Why penguin skeleton is different from other birds and land animals? – Technology Org

All vertebrate animals – including humans, dogs, or penguins – have similar skeletons. However, the skeletal system of penguins has some particularities that make their bone structure unique.

Penguins.

Penguins. Image credit: Djwosa via Pixabay, free license

Number of bones in penguin skeleton

While humans have 206 bones, penguins have just 112. However, they share nearly all main skeletal features with us, despite being visually very different from people from other animals. Penguins also have a skull, a neck, and a vertebral column. They also have knees and elbows – just to name a few similarities.

These non-flying birds also have one of the fastest bone growth rates in the animal kingdom.

Penguins are birds, but why their bones are different?

As birds learned to fly, they evolved to have fewer bones, which allowed them to weigh less. For example, humans have two ankle bones, while birds have one long leg bone that connects to their feet and toes. Their bones in the spine are also joined together in one structure. That lets them fly or swim in a horizontal position. The bones of birds are lighter than these of other animals, as they are filled with spaces for air.

A king penguin feeding its chick.

A king penguin feeding its chick. Image credit: heidemsy via Pixabay, free license

But, besides these traits of the skeleton of birds, penguins have their own particularities. They do not fly but spend most of their time in the ocean; therefore, they have heavier bones than other birds. They have developed dense bones with no air pockets contrary to their flying relatives.

The weight of bones keeps penguins from floating up to the water’s surface. That is a useful ability, as penguins can easily dive as deep as 1,500 feet (460 meters). The deepest known penguin dive is 564 meters (1850 feet), with a duration of up to 32.2 minutes.

Their wings are adapted to swimming and not for flying. They look like short, flat fins and do not bend but act like paddles and let penguins swim fast. In fact, penguins can reach a speed of 22 mph, which is the velocity of a relatively fast-moving bike.

A swimming penguin.

A swimming penguin. Image credit: Pixabay, free license

When did penguins first appear on earth?

The first flightless penguins emerged approximately 66 million years ago, right after the great mass extinction event.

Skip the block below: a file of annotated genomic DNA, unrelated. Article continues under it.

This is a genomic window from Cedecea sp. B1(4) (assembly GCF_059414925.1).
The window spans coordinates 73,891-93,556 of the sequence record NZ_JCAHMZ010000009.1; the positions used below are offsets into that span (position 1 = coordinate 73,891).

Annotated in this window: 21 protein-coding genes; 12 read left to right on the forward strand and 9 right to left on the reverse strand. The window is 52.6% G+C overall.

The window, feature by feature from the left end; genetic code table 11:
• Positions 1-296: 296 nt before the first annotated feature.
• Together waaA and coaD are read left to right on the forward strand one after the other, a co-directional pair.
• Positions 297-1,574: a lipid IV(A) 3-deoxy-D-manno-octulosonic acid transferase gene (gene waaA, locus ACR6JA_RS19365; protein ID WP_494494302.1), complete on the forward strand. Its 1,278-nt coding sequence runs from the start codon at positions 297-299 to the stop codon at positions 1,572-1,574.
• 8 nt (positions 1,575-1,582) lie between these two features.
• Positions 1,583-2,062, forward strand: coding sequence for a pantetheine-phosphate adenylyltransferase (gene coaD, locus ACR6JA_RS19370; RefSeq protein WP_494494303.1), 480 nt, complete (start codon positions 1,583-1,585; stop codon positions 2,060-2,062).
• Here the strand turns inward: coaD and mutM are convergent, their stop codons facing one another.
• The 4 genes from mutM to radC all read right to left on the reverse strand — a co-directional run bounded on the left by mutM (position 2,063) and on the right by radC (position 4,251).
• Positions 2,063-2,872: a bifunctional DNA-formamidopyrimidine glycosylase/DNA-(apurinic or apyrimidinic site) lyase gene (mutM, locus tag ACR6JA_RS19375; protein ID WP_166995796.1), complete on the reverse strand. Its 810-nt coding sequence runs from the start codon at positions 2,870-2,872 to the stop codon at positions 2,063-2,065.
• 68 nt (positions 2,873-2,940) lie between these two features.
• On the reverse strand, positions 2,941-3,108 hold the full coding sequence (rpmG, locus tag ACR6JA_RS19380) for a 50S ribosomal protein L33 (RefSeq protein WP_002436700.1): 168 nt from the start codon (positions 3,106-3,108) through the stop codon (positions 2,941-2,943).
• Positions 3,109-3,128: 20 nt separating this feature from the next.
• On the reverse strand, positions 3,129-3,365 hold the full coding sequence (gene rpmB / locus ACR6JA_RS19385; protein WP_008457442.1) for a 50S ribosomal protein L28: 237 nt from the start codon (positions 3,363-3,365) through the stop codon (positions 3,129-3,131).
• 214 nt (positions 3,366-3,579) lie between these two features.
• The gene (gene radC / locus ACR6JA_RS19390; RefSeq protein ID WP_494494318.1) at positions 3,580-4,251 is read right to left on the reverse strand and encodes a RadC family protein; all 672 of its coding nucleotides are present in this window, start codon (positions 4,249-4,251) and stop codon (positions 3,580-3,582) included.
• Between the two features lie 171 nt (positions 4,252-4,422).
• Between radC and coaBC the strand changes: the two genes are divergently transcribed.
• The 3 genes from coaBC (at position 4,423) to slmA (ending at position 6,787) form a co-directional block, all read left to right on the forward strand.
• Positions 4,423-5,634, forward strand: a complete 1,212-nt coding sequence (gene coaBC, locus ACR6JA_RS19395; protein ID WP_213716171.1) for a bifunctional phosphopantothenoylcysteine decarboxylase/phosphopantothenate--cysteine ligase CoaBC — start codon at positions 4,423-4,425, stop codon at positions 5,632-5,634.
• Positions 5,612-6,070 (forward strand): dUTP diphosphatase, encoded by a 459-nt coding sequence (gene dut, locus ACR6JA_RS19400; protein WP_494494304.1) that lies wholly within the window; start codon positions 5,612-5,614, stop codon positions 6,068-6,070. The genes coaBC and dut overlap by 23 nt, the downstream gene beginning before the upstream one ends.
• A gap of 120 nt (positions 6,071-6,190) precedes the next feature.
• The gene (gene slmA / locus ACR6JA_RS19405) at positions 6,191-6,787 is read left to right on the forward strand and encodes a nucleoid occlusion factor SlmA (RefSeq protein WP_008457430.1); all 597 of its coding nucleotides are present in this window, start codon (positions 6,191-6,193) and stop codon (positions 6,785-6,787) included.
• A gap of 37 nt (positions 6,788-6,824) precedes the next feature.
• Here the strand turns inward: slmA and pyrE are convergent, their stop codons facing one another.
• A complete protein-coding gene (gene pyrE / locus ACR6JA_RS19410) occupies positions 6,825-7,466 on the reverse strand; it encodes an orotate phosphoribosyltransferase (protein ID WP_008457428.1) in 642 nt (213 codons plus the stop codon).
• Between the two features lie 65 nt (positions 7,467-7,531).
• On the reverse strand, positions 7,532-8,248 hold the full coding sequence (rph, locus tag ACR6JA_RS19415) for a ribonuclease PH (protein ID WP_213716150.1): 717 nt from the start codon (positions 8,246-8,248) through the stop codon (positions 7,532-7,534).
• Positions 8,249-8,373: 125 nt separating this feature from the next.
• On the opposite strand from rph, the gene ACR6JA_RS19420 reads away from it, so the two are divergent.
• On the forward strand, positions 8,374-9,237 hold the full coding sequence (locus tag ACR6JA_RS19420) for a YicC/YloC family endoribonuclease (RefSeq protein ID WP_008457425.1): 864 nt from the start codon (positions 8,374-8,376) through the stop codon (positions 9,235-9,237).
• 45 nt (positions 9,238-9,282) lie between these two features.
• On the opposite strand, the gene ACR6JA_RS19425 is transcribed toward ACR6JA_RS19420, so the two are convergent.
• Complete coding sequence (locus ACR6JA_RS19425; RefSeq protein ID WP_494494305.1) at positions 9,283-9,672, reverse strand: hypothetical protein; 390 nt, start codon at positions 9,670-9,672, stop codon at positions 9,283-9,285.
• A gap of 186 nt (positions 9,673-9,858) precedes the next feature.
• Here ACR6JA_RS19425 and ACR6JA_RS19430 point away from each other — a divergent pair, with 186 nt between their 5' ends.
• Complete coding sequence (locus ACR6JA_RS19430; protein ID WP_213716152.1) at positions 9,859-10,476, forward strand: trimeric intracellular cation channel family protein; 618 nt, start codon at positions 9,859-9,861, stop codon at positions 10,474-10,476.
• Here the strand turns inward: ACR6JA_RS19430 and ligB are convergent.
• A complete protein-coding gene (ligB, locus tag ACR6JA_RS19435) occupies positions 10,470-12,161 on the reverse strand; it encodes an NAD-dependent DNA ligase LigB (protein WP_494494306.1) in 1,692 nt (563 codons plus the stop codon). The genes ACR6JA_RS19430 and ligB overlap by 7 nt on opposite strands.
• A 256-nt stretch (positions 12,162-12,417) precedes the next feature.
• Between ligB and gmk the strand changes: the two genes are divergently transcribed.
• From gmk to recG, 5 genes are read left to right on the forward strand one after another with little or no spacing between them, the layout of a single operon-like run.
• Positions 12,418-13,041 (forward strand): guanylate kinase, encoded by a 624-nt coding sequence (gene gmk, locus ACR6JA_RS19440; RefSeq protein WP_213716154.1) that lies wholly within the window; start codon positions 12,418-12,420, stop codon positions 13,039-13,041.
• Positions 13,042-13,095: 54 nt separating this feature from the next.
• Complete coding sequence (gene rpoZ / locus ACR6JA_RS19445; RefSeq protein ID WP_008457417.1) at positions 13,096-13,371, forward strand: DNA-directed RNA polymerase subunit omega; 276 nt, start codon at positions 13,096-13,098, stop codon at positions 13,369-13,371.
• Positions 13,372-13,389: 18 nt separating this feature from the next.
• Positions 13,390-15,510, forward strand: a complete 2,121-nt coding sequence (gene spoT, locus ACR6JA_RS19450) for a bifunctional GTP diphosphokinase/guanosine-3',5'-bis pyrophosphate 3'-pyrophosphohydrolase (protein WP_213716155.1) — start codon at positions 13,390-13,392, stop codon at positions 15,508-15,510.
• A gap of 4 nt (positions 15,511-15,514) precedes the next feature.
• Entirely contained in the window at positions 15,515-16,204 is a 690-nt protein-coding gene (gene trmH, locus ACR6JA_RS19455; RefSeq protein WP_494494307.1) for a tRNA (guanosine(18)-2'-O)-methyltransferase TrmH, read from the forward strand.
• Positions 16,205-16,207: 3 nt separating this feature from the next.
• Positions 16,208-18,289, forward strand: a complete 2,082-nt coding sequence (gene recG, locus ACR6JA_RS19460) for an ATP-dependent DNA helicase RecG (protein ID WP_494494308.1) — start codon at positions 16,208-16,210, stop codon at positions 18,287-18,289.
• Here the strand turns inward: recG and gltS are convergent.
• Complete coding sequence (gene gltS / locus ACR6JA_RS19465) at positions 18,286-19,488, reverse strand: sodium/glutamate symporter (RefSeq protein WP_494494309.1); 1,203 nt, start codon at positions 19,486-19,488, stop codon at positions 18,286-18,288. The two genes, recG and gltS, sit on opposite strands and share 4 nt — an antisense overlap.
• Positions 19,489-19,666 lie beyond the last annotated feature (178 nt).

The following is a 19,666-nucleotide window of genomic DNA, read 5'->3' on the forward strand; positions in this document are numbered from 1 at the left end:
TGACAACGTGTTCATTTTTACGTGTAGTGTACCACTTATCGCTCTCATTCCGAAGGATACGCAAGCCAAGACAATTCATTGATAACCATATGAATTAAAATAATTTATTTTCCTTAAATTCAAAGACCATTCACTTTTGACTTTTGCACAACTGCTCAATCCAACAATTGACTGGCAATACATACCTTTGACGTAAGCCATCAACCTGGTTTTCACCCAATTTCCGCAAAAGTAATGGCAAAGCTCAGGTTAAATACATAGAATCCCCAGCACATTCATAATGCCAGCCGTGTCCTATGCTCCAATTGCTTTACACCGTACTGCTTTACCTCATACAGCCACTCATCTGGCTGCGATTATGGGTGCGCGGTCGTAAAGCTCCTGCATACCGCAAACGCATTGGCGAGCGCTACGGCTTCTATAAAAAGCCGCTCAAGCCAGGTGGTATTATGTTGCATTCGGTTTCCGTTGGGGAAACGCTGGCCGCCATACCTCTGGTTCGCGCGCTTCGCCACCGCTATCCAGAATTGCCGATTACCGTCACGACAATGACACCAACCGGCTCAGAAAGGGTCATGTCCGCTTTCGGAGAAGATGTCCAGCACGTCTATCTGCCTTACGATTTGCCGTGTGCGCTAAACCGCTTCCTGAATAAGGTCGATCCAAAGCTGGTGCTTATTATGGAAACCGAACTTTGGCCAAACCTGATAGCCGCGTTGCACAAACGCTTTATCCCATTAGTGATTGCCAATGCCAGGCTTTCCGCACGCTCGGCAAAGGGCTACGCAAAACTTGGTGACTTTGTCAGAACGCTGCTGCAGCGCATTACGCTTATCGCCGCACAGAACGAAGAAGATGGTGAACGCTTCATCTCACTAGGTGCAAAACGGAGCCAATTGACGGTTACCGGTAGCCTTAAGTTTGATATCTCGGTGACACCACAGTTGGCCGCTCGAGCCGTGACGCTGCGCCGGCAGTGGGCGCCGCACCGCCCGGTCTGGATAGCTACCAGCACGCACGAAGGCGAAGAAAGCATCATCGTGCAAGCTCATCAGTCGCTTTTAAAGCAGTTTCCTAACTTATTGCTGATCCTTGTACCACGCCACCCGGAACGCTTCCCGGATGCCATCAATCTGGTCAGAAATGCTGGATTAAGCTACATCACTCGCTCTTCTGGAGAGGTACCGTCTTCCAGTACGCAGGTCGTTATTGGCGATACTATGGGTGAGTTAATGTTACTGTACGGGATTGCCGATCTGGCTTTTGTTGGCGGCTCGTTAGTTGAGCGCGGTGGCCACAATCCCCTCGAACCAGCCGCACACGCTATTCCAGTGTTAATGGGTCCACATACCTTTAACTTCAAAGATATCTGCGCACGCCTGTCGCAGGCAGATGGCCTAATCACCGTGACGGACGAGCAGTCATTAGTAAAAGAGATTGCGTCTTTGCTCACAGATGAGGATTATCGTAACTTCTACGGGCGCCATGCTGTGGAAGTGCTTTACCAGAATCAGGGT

It is thought that penguin predecessors were capable of flying. Then, an intermediary evolutionary stage followed, during which these animals learned to swim and dive, but also kept their ability to perform aerial flights. And the current form of penguins is the one in which they became highly efficient in swimming and diving; They, however, do not fly anymore but use their wings to propel themselves in water.

Scientists, however, have not found any fossils proving this three-stage theory of penguin evolution. So how do they know that such a transition likely happened? Or, what was the reason for such a change?

Why did penguins evolve differently from other birds?

The most popular theory says that at some stage of their existence, penguins simply became more efficient at diving than flying. This difference in their abilities slowly grew until they were no longer capable of getting off the ground. Furthermore, there was no incentive not to dive, because the seas were always full of food and it was easier to catch than in the air.

Paleontologists did histological bone microstructure investigations based on discovered bones of ancient penguins. Analysis results show uneven distribution of bone hardening, which suggests that this transition to the flightless stage did not occur at the same time in different parts of the skeleton.

Some ancient penguin skeletons are larger compared to current specimens. It is known that in diving birds, both dive duration and maximum depth are proportionally related to their body size. This means that those earliest possible species were able to reach even greater depths and longer diving durations.


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